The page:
Yes, all the beers are bottle conditioned. I have been doing that for many years with no problem till now. This is what wyeast said.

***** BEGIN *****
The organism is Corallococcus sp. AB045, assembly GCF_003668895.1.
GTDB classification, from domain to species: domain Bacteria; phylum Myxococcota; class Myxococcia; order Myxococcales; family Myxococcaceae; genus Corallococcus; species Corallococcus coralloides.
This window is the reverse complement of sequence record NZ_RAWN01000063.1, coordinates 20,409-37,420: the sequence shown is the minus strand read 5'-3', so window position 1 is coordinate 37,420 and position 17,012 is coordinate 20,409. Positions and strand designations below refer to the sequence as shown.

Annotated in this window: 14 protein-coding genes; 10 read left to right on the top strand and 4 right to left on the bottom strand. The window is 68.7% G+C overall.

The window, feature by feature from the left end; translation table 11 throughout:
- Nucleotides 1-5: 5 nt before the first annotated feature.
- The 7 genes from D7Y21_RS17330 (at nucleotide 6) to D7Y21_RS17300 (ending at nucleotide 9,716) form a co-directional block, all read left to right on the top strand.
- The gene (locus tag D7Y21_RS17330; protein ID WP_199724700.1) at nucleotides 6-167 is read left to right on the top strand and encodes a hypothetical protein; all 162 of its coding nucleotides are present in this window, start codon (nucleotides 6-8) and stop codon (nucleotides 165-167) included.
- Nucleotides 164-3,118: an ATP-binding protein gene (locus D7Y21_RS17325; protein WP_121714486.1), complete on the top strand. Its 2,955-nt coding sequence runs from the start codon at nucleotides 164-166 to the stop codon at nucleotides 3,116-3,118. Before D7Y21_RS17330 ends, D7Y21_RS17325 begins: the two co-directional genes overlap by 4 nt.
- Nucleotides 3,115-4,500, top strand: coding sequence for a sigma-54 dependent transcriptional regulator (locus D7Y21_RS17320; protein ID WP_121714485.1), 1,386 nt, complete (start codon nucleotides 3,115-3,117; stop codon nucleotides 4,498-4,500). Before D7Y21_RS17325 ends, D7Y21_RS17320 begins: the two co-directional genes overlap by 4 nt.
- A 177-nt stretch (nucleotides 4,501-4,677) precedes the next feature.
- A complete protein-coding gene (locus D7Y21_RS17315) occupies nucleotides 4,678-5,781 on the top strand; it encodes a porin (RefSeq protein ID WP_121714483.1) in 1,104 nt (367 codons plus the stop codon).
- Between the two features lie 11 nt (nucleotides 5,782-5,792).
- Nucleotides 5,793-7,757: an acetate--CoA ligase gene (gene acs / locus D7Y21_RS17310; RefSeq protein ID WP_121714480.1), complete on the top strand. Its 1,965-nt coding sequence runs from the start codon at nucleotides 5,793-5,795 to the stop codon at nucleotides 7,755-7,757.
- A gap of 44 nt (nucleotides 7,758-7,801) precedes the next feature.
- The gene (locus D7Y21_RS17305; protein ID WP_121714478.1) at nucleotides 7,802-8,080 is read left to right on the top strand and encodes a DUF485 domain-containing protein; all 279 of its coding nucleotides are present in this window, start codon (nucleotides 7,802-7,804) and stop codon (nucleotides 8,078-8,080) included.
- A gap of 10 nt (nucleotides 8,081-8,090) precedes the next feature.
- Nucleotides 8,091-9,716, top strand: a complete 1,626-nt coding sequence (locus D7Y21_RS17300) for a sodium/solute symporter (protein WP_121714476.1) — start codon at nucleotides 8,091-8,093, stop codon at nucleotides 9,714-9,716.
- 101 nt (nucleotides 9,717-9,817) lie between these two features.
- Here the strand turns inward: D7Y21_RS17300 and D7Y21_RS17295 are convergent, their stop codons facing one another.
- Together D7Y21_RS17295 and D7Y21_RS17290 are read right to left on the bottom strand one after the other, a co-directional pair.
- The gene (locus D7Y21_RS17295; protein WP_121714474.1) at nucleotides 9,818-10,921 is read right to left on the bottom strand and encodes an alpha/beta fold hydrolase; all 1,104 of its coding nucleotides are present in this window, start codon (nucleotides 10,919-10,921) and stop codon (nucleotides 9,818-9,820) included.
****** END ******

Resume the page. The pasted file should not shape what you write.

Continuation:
: Many times protein haze may be mistaken for non-flocculating yeast. First confirm that it is yeast in suspension and not protein by performing a Haze Test. Haze Determination Test Decant 50 ml of hazy beer into a clear sample container. Add 2ml. caustic (40-50%). Shake. If beer turns clear, the problem is protein in suspension. If beer remains cloudy, yeast is still in suspension. Flocculation and clarification are very complex. Many times clarification problems have nothing to do with the yeast, but instead with the environment that the yeast is in. Yeast will flocculate and sediment given time unless something inhibits this. A combination of environmental factors including pH, alcohol content, temperature, sugar concentration, and ion content can negatively affect flocculation and sedimentation. Environmental conditions will affect the flocculation abruptly, showing large differences in subsequent fermentations. It is also possible for yeast to mutate to a less flocculent form. This is usually a very gradual process, over the course of many generations. Every time a brewer harvests their yeast, they have the opportunity to select for a slightly different population. Over a number of generations, the population can show a change in flocculation and thus probably population. It is important for the brewer to try to harvest yeast from the same area in the fermenter to minimize possible changes. I will try this soon. Maybe that will help. Thanks